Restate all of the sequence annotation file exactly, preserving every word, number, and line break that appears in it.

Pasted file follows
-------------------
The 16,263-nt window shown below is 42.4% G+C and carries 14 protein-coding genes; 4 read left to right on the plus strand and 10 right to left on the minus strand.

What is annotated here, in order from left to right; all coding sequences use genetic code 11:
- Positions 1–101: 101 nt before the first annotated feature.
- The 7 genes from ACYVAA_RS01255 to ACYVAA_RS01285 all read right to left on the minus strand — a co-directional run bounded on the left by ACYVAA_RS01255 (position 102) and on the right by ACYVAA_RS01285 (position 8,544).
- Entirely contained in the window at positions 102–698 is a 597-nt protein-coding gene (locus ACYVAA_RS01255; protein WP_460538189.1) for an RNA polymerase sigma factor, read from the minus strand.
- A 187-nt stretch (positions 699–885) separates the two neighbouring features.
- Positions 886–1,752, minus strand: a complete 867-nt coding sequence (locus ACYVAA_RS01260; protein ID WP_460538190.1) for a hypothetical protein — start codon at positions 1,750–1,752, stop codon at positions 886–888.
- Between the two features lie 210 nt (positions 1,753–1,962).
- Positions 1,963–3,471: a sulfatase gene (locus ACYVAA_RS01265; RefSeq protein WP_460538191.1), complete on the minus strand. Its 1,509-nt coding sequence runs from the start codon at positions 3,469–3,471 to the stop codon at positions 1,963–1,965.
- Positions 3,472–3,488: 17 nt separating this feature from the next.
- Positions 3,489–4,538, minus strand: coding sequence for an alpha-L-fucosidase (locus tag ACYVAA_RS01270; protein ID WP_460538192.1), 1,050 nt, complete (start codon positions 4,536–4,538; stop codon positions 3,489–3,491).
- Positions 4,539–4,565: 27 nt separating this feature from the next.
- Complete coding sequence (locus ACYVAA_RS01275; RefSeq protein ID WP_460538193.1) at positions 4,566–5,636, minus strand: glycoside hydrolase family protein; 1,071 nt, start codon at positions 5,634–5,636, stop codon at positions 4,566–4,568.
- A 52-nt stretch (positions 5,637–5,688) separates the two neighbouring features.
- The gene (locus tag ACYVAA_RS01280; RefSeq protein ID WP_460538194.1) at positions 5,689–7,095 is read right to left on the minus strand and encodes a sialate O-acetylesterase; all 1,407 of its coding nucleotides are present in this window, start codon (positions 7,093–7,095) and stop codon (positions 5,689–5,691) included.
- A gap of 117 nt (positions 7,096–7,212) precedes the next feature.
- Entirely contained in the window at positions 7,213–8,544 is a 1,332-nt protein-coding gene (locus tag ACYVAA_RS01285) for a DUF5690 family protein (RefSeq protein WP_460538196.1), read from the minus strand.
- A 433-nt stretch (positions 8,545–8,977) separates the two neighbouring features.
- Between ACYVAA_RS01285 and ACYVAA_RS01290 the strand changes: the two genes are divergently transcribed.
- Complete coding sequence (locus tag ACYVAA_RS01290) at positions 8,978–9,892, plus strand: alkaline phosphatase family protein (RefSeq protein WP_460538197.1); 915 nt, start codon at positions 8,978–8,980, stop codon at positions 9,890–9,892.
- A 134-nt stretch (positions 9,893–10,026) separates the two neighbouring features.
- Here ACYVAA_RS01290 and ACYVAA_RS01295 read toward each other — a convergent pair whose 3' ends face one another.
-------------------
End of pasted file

The 16,263-nt window shown below is 42.4% G+C and carries 14 protein-coding genes; 4 read left to right on the plus strand and 10 right to left on the minus strand.

What is annotated here, in order from left to right; all coding sequences use genetic code 11:
- Positions 1–101: 101 nt before the first annotated feature.
- The 7 genes from ACYVAA_RS01255 to ACYVAA_RS01285 all read right to left on the minus strand — a co-directional run bounded on the left by ACYVAA_RS01255 (position 102) and on the right by ACYVAA_RS01285 (position 8,544).
- Entirely contained in the window at positions 102–698 is a 597-nt protein-coding gene (locus ACYVAA_RS01255; protein WP_460538189.1) for an RNA polymerase sigma factor, read from the minus strand.
- A 187-nt stretch (positions 699–885) separates the two neighbouring features.
- Positions 886–1,752, minus strand: a complete 867-nt coding sequence (locus ACYVAA_RS01260; protein ID WP_460538190.1) for a hypothetical protein — start codon at positions 1,750–1,752, stop codon at positions 886–888.
- Between the two features lie 210 nt (positions 1,753–1,962).
- Positions 1,963–3,471: a sulfatase gene (locus ACYVAA_RS01265; RefSeq protein WP_460538191.1), complete on the minus strand. Its 1,509-nt coding sequence runs from the start codon at positions 3,469–3,471 to the stop codon at positions 1,963–1,965.
- Positions 3,472–3,488: 17 nt separating this feature from the next.
- Positions 3,489–4,538, minus strand: coding sequence for an alpha-L-fucosidase (locus tag ACYVAA_RS01270; protein ID WP_460538192.1), 1,050 nt, complete (start codon positions 4,536–4,538; stop codon positions 3,489–3,491).
- Positions 4,539–4,565: 27 nt separating this feature from the next.
- Complete coding sequence (locus ACYVAA_RS01275; RefSeq protein ID WP_460538193.1) at positions 4,566–5,636, minus strand: glycoside hydrolase family protein; 1,071 nt, start codon at positions 5,634–5,636, stop codon at positions 4,566–4,568.
- A 52-nt stretch (positions 5,637–5,688) separates the two neighbouring features.
- The gene (locus tag ACYVAA_RS01280; RefSeq protein ID WP_460538194.1) at positions 5,689–7,095 is read right to left on the minus strand and encodes a sialate O-acetylesterase; all 1,407 of its coding nucleotides are present in this window, start codon (positions 7,093–7,095) and stop codon (positions 5,689–5,691) included.
- A gap of 117 nt (positions 7,096–7,212) precedes the next feature.
- Entirely contained in the window at positions 7,213–8,544 is a 1,332-nt protein-coding gene (locus tag ACYVAA_RS01285) for a DUF5690 family protein (RefSeq protein WP_460538196.1), read from the minus strand.
- A 433-nt stretch (positions 8,545–8,977) separates the two neighbouring features.
- Between ACYVAA_RS01285 and ACYVAA_RS01290 the strand changes: the two genes are divergently transcribed.
- Complete coding sequence (locus tag ACYVAA_RS01290) at positions 8,978–9,892, plus strand: alkaline phosphatase family protein (RefSeq protein WP_460538197.1); 915 nt, start codon at positions 8,978–8,980, stop codon at positions 9,890–9,892.
- A 134-nt stretch (positions 9,893–10,026) separates the two neighbouring features.
- Here ACYVAA_RS01290 and ACYVAA_RS01295 read toward each other — a convergent pair whose 3' ends face one another.